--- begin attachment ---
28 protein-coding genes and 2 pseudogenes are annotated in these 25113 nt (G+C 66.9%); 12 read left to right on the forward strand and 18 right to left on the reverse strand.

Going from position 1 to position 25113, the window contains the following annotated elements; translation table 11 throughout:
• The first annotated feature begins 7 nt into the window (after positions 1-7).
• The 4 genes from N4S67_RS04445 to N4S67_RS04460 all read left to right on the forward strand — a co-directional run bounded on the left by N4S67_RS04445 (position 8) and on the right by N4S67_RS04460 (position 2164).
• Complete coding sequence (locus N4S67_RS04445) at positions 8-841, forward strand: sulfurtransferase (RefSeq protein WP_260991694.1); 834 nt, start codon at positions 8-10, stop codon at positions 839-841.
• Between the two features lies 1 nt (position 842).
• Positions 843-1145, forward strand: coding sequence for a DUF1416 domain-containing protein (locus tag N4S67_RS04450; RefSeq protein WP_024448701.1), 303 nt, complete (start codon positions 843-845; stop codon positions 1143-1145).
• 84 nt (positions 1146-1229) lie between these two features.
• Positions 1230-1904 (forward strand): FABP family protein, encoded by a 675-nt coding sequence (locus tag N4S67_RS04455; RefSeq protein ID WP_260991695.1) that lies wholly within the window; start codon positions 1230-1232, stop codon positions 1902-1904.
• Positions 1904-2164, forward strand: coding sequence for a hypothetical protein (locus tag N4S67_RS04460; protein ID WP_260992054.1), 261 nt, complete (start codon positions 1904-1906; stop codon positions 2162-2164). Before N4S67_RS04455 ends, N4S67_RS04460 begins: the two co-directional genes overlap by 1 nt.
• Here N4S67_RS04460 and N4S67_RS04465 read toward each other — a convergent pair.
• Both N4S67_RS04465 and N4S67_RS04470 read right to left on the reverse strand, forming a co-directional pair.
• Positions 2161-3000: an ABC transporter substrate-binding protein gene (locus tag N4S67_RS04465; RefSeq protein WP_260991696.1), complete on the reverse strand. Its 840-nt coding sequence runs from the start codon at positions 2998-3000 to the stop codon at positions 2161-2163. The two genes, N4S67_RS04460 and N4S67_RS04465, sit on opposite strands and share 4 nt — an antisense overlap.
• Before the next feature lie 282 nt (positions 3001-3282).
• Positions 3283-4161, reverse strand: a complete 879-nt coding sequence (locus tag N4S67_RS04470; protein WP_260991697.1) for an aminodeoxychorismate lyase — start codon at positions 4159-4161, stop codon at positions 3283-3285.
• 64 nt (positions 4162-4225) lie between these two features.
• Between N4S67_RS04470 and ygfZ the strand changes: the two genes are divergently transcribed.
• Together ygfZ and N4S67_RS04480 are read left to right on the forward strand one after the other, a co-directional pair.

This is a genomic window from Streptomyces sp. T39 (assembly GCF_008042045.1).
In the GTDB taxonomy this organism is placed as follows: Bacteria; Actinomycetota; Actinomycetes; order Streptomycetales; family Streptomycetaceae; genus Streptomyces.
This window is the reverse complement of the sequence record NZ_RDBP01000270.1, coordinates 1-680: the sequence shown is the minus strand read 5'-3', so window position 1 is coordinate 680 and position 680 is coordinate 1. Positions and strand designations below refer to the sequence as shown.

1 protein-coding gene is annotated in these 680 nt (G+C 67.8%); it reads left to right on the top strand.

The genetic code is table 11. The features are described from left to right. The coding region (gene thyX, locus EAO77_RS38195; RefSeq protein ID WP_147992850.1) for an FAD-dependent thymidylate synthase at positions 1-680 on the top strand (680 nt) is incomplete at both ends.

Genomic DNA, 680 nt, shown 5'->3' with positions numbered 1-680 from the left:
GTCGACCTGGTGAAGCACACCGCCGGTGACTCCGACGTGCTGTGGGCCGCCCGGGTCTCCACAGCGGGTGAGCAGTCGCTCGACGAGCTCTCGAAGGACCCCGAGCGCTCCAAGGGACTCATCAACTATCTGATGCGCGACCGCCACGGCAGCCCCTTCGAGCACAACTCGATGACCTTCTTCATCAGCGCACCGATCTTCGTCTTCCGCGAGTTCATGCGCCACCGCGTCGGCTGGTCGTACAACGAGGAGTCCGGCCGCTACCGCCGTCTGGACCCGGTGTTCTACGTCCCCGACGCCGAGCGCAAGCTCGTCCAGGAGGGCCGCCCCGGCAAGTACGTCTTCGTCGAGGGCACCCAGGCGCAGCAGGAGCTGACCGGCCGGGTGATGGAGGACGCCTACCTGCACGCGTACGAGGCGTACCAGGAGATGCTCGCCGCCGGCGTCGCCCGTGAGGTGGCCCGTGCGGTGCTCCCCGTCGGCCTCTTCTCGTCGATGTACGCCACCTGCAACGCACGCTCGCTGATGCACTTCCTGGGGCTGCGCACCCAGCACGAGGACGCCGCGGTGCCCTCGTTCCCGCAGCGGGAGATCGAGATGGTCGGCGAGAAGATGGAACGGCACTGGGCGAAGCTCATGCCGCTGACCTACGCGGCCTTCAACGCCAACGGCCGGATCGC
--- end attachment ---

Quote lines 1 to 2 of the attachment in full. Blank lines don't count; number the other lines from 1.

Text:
28 protein-coding genes and 2 pseudogenes are annotated in these 25113 nt (G+C 66.9%); 12 read left to right on the forward strand and 18 right to left on the reverse strand.

Going from position 1 to position 25113, the window contains the following annotated elements; translation table 11 throughout: